But, now that I’m footing the bill, shopping goes a little differently. I’m frugal and picky. I need to make sure that whatever I’m buying meets a list of highly thought out requirements.
1) It’s inexpensive (or on sale)
2) It’s delicious (nutritious is a bonus, but not a requirement)
If an item doesn’t make the cut, it can’t go in the cart. Now, I thought that my college shopping techniques were subtle—There could be a million reasons why 90% of the cart was pasta or carbs. However, despite my attempts to conceal my budgetary grocery needs, clerks at checkout knew instantly that I was a student.
I was surprised at first. I wasn’t wearing my school shirt. I didn’t use my school I.D to pay. How did they know that I was a college student, on a college budget?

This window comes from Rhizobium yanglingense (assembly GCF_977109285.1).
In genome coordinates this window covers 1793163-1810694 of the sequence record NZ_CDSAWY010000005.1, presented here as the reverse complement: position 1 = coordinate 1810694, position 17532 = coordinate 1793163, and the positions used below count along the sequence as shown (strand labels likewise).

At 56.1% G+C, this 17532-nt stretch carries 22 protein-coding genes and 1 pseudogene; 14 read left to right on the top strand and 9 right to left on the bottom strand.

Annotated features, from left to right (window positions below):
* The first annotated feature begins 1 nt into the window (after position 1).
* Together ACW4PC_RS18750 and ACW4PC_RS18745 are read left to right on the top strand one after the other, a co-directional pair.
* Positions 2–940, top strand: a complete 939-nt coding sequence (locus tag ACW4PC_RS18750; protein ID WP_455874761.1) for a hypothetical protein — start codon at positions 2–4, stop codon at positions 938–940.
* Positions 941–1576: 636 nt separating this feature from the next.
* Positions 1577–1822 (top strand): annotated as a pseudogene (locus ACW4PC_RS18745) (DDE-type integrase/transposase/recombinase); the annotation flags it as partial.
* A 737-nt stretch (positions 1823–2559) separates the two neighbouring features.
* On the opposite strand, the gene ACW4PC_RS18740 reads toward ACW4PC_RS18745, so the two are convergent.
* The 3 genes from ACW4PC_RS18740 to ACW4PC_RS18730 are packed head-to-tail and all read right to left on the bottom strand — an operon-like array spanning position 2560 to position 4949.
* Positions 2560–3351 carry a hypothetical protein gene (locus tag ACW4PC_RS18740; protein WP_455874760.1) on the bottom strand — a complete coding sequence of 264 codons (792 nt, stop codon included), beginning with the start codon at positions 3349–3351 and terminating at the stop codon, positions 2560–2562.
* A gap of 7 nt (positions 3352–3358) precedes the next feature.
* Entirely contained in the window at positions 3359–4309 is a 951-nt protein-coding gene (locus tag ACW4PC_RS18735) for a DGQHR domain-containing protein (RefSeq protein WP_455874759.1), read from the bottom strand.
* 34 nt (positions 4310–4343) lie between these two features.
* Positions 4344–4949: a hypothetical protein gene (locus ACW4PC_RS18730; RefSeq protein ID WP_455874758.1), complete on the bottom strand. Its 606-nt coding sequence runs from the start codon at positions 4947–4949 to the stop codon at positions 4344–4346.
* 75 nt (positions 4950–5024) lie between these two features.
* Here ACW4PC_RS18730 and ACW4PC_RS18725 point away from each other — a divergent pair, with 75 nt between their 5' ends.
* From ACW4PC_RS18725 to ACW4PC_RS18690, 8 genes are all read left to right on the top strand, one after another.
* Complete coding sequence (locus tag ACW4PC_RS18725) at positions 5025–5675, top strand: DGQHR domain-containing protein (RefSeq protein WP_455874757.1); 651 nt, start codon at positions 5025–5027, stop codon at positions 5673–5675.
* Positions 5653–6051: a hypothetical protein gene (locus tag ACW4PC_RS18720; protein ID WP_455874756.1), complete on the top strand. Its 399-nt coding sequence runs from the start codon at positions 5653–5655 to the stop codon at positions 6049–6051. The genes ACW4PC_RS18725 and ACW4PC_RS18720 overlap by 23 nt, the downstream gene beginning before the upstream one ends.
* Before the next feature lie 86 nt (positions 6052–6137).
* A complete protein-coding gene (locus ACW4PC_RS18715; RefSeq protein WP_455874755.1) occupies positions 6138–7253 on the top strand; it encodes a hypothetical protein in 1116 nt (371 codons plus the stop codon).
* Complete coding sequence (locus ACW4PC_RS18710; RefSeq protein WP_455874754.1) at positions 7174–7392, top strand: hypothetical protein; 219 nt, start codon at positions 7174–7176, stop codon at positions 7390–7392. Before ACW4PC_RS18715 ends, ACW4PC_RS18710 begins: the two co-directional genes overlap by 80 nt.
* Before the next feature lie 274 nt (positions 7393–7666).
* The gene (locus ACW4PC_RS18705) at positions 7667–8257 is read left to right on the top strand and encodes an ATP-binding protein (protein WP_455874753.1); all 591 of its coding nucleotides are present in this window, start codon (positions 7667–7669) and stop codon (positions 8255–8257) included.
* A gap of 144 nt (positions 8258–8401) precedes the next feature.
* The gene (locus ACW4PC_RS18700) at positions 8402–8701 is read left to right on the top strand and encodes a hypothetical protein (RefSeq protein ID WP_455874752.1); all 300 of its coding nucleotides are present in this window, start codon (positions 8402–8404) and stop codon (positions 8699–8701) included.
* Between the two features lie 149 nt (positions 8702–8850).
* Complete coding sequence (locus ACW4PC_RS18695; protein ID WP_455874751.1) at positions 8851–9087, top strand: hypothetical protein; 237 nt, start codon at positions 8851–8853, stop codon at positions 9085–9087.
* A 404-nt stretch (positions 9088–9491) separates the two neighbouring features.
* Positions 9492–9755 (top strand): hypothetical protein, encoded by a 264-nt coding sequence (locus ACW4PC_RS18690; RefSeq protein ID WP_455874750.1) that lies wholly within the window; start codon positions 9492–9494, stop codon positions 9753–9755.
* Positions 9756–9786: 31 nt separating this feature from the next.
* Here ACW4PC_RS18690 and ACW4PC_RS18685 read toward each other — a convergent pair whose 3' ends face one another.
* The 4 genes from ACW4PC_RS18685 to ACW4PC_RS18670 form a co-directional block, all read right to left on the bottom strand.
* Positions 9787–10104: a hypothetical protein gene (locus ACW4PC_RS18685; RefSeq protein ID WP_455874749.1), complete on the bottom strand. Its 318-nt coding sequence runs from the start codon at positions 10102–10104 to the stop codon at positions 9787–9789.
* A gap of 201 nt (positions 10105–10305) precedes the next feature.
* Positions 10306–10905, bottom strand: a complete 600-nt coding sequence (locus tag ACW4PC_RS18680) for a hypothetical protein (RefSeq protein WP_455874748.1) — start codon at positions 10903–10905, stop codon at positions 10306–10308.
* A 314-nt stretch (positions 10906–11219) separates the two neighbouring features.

Let’s examine my cart:
Case of Soda
Macaroni and Cheese (at least 3 boxes)
Gallon of Skim Milk
Bow Tie Noodles
Chips and Salsa
I guess I shouldn’t have been surprised after all.
In between working, taking classes, and trying to enjoy summer, it’s hard to find time to shop and afford the kinds of groceries you really want. Yes, I would love steak, or tons of fresh produce. But, it’s easier and cheaper to buy cheaper and stick to one or ton items from the “fresh” section. Plus, did you know there are about a million ways to prepare bowtie pasta?
Although I’m embarrassed that the guy at the check out called me out on my Chef Boyardee raviolis and ramen noodles, it doesn’t change what I like to eat and shop for. Sure it’s not the healthiest or the most balanced—but those things can be altered. Ingredients can be added, side dishes can be prepared. However, grocery budgets don’t just appear. While you’re in college do the best to eat balanced meals, but also remember that you’re only young once. I’m pretty sure I can only get away with buying spaghettios for so much longer—I might as well take advantage of it while I can.